Mail long guns USPS. Check with ATF to see if you can ship handgun to yourself via common carrier (ups/fedex). Handgun may have to ffl to ffl. For long guns thru Canada, you need a permit for each weapon before you get to the border I believe. Permits are not inexpensive I have heard.

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    The Canadian form allows for 3 long guns per form - about $25.00 for ea form last I paid.
    You need to read the prohibited list very carefully as it is VERY lengthy - even guns like the Benelli 12 ga show up on it due to it being able to get 4 shells in it. I have entered many times with guns - always treated OK but sometimes it gets a little uncomfortable if ya get the wrong guard to deal with...
    On a side note they also have some very strict laws regarding leaving the vehicle unattended with guns, need to have the guns in a locking case, and ammo in a locking case. You get stopped by the wrong LEO for something and they can write a bunch of costly tickets if you are not in compliance...
    No radar detectors either - even if it is unplugged they will take it away from you and you will get a fine if it is out where they can see it...
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    How many rounds does your shot guns hold? I travel through Canada with a Winchester 1300 that holds 5 rounds and have never had an issue. I have used the same gun for several trips and also have used the same paperwrok each time. My next trip I will need to fill out new paper work as the old one has all of the spaces filled.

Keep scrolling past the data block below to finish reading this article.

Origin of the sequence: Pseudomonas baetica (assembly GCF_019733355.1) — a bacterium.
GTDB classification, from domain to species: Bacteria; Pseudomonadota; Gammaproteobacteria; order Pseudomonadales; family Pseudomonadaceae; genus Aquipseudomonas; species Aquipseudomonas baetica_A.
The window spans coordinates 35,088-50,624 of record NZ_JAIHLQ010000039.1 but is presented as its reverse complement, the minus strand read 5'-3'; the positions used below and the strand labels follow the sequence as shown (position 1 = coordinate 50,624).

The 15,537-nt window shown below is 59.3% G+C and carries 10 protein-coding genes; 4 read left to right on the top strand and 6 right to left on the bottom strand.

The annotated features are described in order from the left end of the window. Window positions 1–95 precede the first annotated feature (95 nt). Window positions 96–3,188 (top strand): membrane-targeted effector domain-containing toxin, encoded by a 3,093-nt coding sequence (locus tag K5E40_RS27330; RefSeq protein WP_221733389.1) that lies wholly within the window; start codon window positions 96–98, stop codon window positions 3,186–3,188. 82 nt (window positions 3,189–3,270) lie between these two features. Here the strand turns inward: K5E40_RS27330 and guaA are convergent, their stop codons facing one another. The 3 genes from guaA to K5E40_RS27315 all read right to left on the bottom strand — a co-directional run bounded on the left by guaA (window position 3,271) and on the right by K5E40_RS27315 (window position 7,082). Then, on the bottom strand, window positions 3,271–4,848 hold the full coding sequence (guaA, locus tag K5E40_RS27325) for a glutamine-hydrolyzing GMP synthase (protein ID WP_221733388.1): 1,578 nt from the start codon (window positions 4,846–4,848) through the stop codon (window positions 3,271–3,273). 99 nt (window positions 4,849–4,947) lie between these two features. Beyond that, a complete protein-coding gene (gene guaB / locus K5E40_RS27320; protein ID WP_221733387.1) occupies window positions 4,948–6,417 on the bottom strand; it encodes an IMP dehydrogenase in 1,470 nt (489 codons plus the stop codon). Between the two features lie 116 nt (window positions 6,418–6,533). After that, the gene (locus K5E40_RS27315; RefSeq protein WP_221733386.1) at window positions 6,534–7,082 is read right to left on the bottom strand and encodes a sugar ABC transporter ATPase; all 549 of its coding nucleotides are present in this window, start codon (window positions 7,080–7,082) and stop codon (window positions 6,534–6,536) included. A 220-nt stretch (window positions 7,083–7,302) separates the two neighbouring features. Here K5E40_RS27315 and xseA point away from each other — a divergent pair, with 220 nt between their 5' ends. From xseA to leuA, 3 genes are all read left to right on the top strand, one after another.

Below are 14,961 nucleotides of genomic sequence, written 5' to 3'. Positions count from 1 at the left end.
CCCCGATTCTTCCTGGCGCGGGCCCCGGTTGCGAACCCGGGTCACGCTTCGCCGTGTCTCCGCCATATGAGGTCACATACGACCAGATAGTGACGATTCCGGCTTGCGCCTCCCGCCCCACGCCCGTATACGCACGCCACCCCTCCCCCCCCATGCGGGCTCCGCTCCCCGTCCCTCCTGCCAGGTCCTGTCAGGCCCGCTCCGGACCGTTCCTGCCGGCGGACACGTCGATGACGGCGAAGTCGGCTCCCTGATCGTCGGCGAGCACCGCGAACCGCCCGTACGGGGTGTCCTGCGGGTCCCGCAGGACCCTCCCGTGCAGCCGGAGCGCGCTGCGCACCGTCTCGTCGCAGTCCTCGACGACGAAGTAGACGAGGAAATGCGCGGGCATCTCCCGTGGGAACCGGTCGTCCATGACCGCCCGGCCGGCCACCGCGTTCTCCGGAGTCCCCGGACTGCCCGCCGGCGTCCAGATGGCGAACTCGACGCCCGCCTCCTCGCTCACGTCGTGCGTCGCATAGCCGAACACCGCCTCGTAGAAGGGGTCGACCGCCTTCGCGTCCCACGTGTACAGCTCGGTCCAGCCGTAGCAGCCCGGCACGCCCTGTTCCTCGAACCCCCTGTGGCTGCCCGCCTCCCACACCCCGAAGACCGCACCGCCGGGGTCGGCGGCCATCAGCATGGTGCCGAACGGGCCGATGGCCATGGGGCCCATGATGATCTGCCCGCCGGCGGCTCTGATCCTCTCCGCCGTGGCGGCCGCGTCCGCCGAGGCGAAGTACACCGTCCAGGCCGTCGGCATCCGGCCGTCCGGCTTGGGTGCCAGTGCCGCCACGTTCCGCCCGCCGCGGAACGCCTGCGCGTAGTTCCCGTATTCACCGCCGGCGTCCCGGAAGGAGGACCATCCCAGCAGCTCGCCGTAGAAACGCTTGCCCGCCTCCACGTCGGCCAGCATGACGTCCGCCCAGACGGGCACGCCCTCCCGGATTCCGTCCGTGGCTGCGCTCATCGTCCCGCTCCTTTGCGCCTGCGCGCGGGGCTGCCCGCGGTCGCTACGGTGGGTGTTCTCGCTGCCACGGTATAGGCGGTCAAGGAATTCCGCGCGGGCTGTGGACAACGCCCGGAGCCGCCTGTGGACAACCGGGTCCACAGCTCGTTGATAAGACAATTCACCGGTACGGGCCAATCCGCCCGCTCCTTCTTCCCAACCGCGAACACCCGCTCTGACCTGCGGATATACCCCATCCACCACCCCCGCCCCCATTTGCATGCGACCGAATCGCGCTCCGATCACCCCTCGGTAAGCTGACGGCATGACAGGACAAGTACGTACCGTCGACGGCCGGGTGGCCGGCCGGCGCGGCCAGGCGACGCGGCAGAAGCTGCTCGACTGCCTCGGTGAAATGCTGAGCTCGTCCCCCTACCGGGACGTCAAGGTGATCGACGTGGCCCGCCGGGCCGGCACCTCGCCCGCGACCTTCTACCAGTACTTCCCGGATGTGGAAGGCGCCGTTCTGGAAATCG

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    Quote Originally Posted by Smokey View Post
    The Canadian form allows for 3 long guns per form - about $25.00 for ea form last I paid.
    ...

    I believe you can add as many long guns as you want to that form - just list the info on an attached piece of paper. $25 fee doesn't change. Mailing (long) guns from yourself - to yourself via USPS is legal and easy. I don't think you even have to tell the postal clerk what is in the package. You should check with USPS before shipping. Check their website - I doubt you would find many postal clerks that have any idea that this is leagl to do.